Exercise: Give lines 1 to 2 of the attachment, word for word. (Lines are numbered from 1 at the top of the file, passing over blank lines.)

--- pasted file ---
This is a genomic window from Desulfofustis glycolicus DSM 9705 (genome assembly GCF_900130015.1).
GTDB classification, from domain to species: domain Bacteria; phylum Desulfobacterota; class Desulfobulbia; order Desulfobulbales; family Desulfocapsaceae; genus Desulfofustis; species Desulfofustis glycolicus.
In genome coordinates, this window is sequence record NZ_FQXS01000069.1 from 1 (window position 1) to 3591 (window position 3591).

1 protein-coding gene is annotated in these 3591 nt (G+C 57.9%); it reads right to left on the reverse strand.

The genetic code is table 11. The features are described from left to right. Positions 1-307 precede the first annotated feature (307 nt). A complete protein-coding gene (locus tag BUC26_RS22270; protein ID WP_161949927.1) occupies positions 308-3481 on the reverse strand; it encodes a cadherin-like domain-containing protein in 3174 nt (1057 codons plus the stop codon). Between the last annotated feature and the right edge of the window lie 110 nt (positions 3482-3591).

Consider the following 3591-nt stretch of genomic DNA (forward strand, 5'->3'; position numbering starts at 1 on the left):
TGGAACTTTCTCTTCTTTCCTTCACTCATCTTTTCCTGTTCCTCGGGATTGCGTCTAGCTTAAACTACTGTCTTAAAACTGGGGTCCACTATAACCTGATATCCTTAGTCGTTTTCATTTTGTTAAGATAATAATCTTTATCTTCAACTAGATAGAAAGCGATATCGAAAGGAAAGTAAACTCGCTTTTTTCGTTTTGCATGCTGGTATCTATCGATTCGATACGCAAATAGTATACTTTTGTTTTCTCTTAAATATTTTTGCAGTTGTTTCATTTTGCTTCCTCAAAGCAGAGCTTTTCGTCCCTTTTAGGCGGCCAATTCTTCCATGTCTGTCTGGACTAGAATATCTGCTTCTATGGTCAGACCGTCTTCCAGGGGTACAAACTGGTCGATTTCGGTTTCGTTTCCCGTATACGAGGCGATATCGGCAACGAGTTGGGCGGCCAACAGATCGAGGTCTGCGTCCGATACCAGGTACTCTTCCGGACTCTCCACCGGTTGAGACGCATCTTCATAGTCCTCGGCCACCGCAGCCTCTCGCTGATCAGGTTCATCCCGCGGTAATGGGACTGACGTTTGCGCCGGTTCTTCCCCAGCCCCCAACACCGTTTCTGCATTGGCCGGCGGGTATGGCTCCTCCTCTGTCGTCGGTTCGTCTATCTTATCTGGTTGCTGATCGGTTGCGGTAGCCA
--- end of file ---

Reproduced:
This is a genomic window from Desulfofustis glycolicus DSM 9705 (genome assembly GCF_900130015.1).
GTDB classification, from domain to species: domain Bacteria; phylum Desulfobacterota; class Desulfobulbia; order Desulfobulbales; family Desulfocapsaceae; genus Desulfofustis; species Desulfofustis glycolicus.